40 Years Behind?
Andrew StroehleinI have often complained about the overuse of "my" and "nas" to mean "the Czech nation" in Czech public discourse. I am amazed at its frequency in the media and I simply cringe when I read or when people in the Czech Republic say "nasi Nemci" and "nasi Romove".
Sometimes I hear people say "Problém s našimi cikány je jako problém s vašimi černochy. " I always say "Žádné černochy nevlastním a neznám nikoho, kdo černochy má. Otroctví bylo zrušeno a teď jsme všichni občané." I know it is a bit drzy of me to be so blunt, but really it is nonsensical to use possessives when discussing huge groups of people. Of course, such discourse clearly shows how ingrained racism and nationalism are for some people. Recently, however, I came across something very interesting in this regard. I was reading an American book from the late 1950s, and to my amazement the well-educated author used terms such as "our American Indians" and "our Negroes". This set me thinking, that maybe the Czech debate on ethnicity, race and nationality is somehow "40 years behind" the dialogue in America. I asked some friends about this idea, and they thought that there might be something to it.
Musing aside, I do not actually subscribe to such thinking. For me it relies too much on historical determinism. Unlike Karl Marx and Newt Gingrich, I do not believe that every society must pass through the same "stages of history".
The level of public debate about ethnicity in the Czech Republic may be similar to public debate in America in the 1950s, but that does not guarantee that Czech society will follow a similar pattern in the future as America has in the past. The surrounding world is full of new ideas and new technologies that influence today's public debates in ways that debates 40 years ago could not be influenced.
Still, the way that America has dealt with and is still dealing with the problem of racism may provide some lessons to the citizens of the Czech Republic. One recent event from the American South is particularly interesting.
A few weeks ago, the white supremacist Ku Klux Klan held a march in Memphis, Tennessee. The event was charged with symbolism as it took place at the time of the national holiday formally dedicated to Martin Luther King Jr. and in the city where that civil rights leader was assassinated thirty years ago.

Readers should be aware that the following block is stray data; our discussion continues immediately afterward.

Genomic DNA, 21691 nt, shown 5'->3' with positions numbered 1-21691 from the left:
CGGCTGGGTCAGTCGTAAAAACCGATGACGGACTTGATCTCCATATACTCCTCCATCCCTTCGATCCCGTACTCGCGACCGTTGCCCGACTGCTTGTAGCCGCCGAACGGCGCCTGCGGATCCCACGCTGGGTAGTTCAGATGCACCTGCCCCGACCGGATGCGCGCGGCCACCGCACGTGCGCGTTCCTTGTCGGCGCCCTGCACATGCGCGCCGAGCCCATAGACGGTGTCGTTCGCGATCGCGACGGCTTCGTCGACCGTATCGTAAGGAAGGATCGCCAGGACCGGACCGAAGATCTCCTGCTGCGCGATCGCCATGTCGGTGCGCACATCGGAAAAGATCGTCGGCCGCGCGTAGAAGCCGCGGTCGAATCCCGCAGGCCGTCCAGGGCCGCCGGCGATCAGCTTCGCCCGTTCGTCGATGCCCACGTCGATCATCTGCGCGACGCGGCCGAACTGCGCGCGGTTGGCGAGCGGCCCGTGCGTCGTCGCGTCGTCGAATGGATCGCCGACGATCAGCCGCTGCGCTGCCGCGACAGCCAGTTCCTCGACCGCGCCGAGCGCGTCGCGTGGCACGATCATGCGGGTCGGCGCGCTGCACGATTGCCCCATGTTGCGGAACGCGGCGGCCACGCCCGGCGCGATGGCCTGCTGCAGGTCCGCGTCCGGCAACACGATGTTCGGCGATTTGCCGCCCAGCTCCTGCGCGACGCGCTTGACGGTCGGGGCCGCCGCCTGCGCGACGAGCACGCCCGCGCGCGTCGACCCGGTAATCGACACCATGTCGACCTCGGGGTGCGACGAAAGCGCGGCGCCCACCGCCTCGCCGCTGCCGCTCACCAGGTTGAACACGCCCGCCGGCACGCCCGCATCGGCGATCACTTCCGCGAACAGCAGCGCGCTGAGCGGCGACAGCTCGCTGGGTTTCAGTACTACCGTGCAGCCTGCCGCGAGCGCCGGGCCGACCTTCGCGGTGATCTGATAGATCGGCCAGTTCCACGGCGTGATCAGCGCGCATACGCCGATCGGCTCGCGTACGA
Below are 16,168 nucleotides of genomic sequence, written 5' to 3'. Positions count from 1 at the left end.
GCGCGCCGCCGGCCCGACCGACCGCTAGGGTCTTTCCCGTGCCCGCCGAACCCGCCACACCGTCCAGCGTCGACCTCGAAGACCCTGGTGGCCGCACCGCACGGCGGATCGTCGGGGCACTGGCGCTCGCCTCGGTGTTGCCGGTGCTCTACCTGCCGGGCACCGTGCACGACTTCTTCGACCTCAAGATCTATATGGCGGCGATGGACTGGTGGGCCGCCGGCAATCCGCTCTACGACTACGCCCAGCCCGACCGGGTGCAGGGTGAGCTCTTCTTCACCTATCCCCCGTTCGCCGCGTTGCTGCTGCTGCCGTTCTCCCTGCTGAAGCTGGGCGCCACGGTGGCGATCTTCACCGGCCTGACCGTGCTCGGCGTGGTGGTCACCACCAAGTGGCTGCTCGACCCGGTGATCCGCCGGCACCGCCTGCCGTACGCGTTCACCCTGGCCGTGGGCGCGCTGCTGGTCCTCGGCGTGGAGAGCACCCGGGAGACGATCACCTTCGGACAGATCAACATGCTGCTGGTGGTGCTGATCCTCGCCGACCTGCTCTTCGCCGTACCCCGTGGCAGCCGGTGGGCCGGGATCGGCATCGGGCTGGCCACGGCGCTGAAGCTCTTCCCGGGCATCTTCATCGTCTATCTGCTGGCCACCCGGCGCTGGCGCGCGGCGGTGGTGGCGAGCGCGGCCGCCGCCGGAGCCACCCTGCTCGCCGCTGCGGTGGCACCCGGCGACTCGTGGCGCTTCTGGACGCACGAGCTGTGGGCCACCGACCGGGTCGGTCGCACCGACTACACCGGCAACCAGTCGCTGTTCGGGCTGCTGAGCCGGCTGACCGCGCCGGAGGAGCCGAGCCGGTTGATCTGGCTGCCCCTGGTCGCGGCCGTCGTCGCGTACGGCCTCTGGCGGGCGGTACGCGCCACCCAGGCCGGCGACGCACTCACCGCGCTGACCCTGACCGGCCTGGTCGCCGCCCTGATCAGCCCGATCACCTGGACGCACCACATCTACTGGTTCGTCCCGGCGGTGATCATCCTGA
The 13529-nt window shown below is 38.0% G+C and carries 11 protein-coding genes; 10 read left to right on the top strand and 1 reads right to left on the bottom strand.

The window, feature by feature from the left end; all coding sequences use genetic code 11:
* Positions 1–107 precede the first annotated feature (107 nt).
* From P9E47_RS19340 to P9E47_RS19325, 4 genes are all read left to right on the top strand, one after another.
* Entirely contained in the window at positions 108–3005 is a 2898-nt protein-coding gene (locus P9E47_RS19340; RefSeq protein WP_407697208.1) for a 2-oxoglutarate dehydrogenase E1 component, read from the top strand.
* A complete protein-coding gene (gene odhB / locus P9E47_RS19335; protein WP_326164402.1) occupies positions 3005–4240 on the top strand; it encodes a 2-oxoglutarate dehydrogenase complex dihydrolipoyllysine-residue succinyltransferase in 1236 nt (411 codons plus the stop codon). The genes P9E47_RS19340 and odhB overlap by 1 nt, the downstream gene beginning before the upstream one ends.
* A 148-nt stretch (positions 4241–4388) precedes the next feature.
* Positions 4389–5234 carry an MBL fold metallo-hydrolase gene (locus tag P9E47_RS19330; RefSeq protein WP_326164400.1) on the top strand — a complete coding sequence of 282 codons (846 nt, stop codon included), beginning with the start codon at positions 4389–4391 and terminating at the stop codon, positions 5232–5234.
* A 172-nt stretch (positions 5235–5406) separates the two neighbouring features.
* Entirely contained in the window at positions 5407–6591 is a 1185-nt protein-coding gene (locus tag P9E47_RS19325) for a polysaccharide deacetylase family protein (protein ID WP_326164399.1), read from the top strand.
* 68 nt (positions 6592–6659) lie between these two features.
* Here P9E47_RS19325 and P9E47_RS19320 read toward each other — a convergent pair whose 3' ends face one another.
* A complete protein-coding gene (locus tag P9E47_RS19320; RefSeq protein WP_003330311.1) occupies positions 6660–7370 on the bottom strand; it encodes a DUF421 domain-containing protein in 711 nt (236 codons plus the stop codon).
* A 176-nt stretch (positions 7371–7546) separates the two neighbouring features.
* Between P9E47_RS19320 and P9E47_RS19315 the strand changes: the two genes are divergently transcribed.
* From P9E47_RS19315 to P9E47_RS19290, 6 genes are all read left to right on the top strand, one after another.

At the march, anti-racist protesters outnumbered the Klansmen ten to one, and, although the police tried to keep the two groups apart, a scuffle ensued with the Klansmen apparently getting the worse of it. The police escorted the Klansmen to safety through a hail of bricks and bottles. This incident involving 50 or so white supremacists was in many ways just another simple skirmish in America's difficult struggle to confront racism in society. But one footnote stands out in this story and may prove telling: both the mayor who granted the Klan permission to march and the police chief who offered the Klan protection are both black. Their dedication to the basic democratic right of assembly was stronger than the temptation to play the racial card in local politics.
Returning to Central Europe, imagine that the Romani mayor and the Romani police chief of a North Bohemian city grant permission to a handful of die-hard Republicans and skinheads. The public protests vociferously at the march, but the principle of freedom of assembly is upheld by the two officials. Can such a scenario even be imagined today?
Human civilisation does not really pass through "stages", and there is no guarantee that the Czech debate on racism will follow the pattern of the American one. Still, the Czech Republic will know that it has passed a democratic milestone if anything like the above scenario ever comes to pass.